The abbot's court-house stood on the north side of the street: nothing of it now remains except an old gateway, the arch of which is circular, and decorated with zigzag mouldings.

Now all we have to do is get Time Team in to check whether the abbot's court house existed.

Drawing copyright Rhiannon 2015.

Thursday, 9 April 2015

Kelston, North-East Somerset

There's a lot to be said for visiting places with a like-minded companion, because without one, my addled brain misses things. I've just had an excellent time drawing the Saxon carvings in St Michael's church, Kelston. But I nearly didn't get in there at all. I spent quite a long time rattling the door and reading the friendly church-related notices in vain and writing an impotent and entirely unsarcastic message on how they could at least leave a notice about where to get a key. Luckily, as I trudged away in acceptance of fate, I saw instructions, large as life, by the gate: key at Vine Cottage. And doubley lucky, I'm botanically minded enough to know a vine when I see one: and so the key was mine.

But I'm sure B would have spotted it straight away. She might also have recommended taking a photograph of the stone. And also looking at its other sides (one worn side seems to look like a stone at Ramsbury). How did I miss these things? How can a seasoned font-botherer omit this basic stuff. I have no idea. I was too engrossed in drawing and came away ridiculously chilled out though.

Saxon carving at Kelston, North-East Somerset, top panel of knotwork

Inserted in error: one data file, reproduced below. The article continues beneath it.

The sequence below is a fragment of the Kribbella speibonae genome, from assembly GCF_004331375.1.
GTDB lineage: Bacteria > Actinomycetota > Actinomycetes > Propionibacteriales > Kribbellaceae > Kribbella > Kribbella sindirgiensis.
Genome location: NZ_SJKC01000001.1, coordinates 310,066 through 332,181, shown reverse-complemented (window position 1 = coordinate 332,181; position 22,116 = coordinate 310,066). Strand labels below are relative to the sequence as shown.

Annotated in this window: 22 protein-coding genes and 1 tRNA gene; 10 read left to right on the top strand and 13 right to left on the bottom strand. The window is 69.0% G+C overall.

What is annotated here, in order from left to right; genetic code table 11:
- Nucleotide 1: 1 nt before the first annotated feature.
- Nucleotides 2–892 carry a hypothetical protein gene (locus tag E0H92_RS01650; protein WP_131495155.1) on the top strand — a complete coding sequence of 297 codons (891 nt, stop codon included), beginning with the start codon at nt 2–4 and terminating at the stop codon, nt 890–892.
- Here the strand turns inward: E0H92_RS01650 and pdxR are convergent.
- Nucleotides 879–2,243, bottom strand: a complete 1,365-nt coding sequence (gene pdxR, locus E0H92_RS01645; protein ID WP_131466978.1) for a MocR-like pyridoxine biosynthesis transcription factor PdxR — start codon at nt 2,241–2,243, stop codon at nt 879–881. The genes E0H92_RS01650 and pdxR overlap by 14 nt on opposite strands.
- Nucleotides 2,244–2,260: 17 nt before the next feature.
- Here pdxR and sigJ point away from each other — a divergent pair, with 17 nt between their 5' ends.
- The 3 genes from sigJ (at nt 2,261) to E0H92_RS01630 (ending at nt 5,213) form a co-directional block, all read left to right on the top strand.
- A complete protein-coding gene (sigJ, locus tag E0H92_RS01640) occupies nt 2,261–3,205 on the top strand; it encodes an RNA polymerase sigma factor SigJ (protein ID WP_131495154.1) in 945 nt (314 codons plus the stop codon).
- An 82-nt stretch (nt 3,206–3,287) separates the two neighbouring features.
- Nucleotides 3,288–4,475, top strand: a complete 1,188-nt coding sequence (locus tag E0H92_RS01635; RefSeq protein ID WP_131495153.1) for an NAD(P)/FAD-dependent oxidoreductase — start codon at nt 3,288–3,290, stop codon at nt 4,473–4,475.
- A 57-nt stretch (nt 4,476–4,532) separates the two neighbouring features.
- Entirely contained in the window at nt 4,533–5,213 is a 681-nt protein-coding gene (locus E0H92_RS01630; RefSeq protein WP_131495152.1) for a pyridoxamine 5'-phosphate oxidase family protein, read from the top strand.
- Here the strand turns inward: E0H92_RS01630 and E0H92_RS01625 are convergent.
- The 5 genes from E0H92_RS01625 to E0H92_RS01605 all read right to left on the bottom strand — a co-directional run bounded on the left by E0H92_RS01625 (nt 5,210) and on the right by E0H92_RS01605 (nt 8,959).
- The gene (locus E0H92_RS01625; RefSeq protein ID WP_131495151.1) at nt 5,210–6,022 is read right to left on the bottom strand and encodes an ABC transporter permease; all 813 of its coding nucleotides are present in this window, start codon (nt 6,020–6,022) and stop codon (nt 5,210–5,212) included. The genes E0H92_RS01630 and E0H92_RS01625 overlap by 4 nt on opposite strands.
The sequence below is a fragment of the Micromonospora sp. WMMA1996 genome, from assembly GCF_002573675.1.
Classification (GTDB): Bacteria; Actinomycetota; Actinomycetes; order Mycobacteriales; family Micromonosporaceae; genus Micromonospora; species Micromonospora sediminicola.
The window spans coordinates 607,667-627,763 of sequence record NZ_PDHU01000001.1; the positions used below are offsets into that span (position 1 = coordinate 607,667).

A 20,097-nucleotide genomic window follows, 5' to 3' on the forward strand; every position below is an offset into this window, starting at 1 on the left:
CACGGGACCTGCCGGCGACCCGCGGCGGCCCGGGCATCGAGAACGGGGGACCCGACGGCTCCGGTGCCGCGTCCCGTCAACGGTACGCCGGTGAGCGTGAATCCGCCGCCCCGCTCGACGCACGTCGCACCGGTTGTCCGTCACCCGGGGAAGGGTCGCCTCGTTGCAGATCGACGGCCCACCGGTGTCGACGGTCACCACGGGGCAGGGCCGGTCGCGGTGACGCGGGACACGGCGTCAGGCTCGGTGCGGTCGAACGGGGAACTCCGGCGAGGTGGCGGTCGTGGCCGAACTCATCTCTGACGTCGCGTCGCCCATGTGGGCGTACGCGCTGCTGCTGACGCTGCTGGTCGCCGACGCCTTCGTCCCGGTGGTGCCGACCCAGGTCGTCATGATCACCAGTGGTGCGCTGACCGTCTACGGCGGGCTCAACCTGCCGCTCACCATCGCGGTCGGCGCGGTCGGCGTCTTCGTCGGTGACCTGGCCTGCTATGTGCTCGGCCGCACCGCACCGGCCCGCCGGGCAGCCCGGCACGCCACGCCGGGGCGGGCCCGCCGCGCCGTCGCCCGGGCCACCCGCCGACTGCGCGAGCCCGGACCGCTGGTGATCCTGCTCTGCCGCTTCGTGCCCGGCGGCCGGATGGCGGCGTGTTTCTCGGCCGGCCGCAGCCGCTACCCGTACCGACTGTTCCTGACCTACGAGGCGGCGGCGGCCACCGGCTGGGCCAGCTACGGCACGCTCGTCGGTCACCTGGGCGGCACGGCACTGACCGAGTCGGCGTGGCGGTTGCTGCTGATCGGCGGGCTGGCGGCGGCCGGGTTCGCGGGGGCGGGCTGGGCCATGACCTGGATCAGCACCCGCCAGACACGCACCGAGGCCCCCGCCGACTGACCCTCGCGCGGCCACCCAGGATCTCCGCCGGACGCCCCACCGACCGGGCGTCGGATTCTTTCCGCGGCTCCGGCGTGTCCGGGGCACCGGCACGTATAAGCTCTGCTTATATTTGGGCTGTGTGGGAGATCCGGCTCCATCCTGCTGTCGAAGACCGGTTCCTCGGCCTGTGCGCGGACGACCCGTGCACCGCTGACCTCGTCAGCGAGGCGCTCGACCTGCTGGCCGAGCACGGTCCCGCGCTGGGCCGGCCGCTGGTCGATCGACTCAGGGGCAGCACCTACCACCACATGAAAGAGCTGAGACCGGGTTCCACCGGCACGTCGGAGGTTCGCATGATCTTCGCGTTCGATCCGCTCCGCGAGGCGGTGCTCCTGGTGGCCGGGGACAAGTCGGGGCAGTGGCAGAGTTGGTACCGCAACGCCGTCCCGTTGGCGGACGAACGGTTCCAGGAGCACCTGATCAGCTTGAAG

(The top panel)

The stone has two panels of carving, one above the other. One's very organic, and seems remarkably reminiscent to me of the one at Chew Stoke. I suppose some might call it a 'tree of life' as it's apparently all sprouting from the bottom. You'll also notice a bit of the'classic Saxon motif', the twisted rope design. The other is more standardly knotty, but not in a strict regular fashion. Due to inattention I didn't mark any of the central lines in situ and just drew them in when I got home. So they're probably not entirely 'true'. But one imagines they'd all have been there when the stone was initially carved.

(The bottom panel)

As I didn't take a photo I offer this as a more realistic impresion of how the two panels look together. It's from 'Memorials of old Somerset' by F.J. Snell (1906). But he's not got it quite right either, he's been a bit elaborate in places and omitted the very bottom. But you get the impression.
Saxon carvings at Kelston, North-East Somerset

Now I did notice this below - or rather I noticed a replica of it, built into the doorjamb. Because, like the stones at Nunney and Somerford Keynes (see the bottom of this page), some hell-bound piece of dog excrement STOLE it in 2004. What on Earth?? They must have brought a chisel and levered it out of the stonework it was cemented into. It was a very pocket-sized 3" square. It's obvious, and I've said it before, but if they did it for themselves, could they not see the irony, bearing in mind the subject matter? And if they did it to sell to someone else, could that person not see the irony? It's such a niche interest, it really makes you wonder who's responsible - can there really be very many people who'd want this? And if it's only about the money, it has no provenance they can admit to publicly. What Was The Fucking Point?? You despicable idiot.

So anyway the photo is, I admit it, taken from the Corpus of Anglo-Saxon Stone Sculpture of South West England, by Rosemary Cramp. But I hope that (hypocrit alert) the person I've stolen it off wouldn't mind too much, since if the actual object ever surfaces, it'd be very good to have a picture of it on the internet in the hope that somebody decent might spot and recognise it.

If we're to go by the sculptures at Langford, then with this Jesus apparently being without his shirt, we're probably looking at Norman not Saxon times. The Corpus also explains that the position of the feet is also important in dating, with side-by-side being earlier than crossed. It's hard to know from this photo though. Perhaps the current holder can elucidate (spit).